42 U.S.C. § 254o (d)(2).


Melendez requested a waiver under this section, which the Secretary denied. Melendez did not, however, plead a cause of action under the Administrative Procedure Act, 5 U.S.C. § 702, to challenge that decision. Even if Melendez's reasonable-time and prevention claims are construed as challenges under the analogous concepts embraced in section 254o (d) (a construction to which he may not be entitled in light of his being represented by an attorney, see Jacquez v. Procunier, 801 F.2d 789, 792-93 (5th Cir.1986)) the factual issues thus presented are nevertheless so strongly and overwhelmingly controverted that reversal of the district court's directed verdict would not be warranted.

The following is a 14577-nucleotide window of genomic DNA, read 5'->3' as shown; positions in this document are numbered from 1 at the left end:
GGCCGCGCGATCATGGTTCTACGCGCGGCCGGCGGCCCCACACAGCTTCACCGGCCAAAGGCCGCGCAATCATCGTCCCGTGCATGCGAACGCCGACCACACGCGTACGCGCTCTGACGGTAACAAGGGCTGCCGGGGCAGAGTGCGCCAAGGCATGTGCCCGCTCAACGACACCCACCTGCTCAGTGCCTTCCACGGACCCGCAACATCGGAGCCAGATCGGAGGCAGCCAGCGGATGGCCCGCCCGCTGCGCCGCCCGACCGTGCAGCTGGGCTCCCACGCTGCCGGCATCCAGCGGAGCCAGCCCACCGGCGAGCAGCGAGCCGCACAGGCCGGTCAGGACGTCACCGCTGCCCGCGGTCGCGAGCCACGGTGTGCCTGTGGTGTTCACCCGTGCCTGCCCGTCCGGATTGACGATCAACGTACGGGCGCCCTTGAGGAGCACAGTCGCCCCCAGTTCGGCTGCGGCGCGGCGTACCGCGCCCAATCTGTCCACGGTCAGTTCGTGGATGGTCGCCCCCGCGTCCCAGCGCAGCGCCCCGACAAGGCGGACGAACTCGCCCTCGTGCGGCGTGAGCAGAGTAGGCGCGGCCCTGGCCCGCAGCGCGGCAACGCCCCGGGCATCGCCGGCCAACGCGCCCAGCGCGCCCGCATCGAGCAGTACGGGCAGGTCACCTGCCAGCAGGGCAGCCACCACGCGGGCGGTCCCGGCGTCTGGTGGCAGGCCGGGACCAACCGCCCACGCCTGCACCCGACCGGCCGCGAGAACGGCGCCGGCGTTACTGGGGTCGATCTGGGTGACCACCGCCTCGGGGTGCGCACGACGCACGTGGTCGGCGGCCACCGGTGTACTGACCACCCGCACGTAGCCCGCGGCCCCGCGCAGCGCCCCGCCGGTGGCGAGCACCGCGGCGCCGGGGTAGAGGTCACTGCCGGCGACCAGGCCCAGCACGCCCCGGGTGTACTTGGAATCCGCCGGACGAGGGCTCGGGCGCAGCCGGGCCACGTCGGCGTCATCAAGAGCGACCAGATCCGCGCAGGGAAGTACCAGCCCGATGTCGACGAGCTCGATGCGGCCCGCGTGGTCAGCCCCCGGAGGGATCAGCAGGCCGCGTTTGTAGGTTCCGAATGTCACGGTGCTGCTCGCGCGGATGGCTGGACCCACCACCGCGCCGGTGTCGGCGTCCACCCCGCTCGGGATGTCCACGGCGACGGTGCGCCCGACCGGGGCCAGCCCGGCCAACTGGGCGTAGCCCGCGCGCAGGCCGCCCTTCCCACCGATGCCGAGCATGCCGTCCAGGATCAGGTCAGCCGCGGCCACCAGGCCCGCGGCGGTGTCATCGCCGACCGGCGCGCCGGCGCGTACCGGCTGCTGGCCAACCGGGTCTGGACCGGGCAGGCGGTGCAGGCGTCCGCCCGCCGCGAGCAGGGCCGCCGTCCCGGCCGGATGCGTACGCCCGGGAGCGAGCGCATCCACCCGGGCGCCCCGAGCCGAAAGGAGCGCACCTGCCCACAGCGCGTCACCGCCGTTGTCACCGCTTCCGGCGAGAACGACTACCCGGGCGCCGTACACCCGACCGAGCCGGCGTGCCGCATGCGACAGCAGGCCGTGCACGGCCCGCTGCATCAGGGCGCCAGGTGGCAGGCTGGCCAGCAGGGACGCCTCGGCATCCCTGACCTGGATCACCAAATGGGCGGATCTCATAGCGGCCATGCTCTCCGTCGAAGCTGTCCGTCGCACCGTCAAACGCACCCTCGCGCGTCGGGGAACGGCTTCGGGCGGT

In this regard it is noted that, in the interest of servicing the public policy goals of the statute, the service obligation was intended to be one not easily avoided. The NHSC scholarship program "is not intended 'as a mechanism solely to subsidize health professional education,' but 'as a means to overcome a geographic maldistribution of health professionals.' " Rendleman, 860 F.2d at 1541 (quoting S.Rep. No. 94-887, 94th Cong., 1st Sess. 201 (1975)); Buongiorno v. Sullivan, 912 F.2d 504, 509-10 (D.C.Cir.1990). That Congress intended the obligation of an NHSC participant be fulfilled except in extreme circumstances is indicated by the punitive nature of the liquidated damage provision set out in § 254o (b). See United States v. Duffy, 879 F.2d 192, 198 (6th Cir.1989).